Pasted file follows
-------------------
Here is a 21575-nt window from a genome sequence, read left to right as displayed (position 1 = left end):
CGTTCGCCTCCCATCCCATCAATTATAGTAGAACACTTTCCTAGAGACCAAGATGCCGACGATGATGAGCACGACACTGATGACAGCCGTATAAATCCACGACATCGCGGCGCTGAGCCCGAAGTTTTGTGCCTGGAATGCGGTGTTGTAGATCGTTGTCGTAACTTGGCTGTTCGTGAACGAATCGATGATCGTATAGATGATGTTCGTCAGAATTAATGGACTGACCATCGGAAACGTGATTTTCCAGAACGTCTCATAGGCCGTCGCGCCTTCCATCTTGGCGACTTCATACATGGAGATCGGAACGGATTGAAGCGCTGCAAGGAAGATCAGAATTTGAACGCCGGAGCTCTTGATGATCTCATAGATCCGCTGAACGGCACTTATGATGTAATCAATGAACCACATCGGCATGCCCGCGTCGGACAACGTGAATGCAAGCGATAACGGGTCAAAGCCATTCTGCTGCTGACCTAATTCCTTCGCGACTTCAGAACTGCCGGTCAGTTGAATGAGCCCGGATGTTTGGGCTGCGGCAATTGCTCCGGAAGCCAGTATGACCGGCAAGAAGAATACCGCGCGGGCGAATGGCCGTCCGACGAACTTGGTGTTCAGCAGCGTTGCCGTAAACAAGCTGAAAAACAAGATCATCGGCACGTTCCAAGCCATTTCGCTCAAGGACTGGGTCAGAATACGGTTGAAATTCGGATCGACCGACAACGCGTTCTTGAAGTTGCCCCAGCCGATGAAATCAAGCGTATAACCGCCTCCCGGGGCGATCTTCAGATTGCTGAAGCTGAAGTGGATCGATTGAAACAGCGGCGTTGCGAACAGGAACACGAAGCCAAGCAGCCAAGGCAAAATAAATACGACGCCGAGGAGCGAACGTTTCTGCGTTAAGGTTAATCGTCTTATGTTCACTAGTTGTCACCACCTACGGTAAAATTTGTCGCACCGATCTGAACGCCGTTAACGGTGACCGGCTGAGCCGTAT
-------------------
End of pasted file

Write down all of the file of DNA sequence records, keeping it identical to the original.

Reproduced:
Here is a 21575-nt window from a genome sequence, read left to right as displayed (position 1 = left end):
CGTTCGCCTCCCATCCCATCAATTATAGTAGAACACTTTCCTAGAGACCAAGATGCCGACGATGATGAGCACGACACTGATGACAGCCGTATAAATCCACGACATCGCGGCGCTGAGCCCGAAGTTTTGTGCCTGGAATGCGGTGTTGTAGATCGTTGTCGTAACTTGGCTGTTCGTGAACGAATCGATGATCGTATAGATGATGTTCGTCAGAATTAATGGACTGACCATCGGAAACGTGATTTTCCAGAACGTCTCATAGGCCGTCGCGCCTTCCATCTTGGCGACTTCATACATGGAGATCGGAACGGATTGAAGCGCTGCAAGGAAGATCAGAATTTGAACGCCGGAGCTCTTGATGATCTCATAGATCCGCTGAACGGCACTTATGATGTAATCAATGAACCACATCGGCATGCCCGCGTCGGACAACGTGAATGCAAGCGATAACGGGTCAAAGCCATTCTGCTGCTGACCTAATTCCTTCGCGACTTCAGAACTGCCGGTCAGTTGAATGAGCCCGGATGTTTGGGCTGCGGCAATTGCTCCGGAAGCCAGTATGACCGGCAAGAAGAATACCGCGCGGGCGAATGGCCGTCCGACGAACTTGGTGTTCAGCAGCGTTGCCGTAAACAAGCTGAAAAACAAGATCATCGGCACGTTCCAAGCCATTTCGCTCAAGGACTGGGTCAGAATACGGTTGAAATTCGGATCGACCGACAACGCGTTCTTGAAGTTGCCCCAGCCGATGAAATCAAGCGTATAACCGCCTCCCGGGGCGATCTTCAGATTGCTGAAGCTGAAGTGGATCGATTGAAACAGCGGCGTTGCGAACAGGAACACGAAGCCAAGCAGCCAAGGCAAAATAAATACGACGCCGAGGAGCGAACGTTTCTGCGTTAAGGTTAATCGTCTTATGTTCACTAGTTGTCACCACCTACGGTAAAATTTGTCGCACCGATCTGAACGCCGTTAACGGTGACCGGCTGAGCCGTAT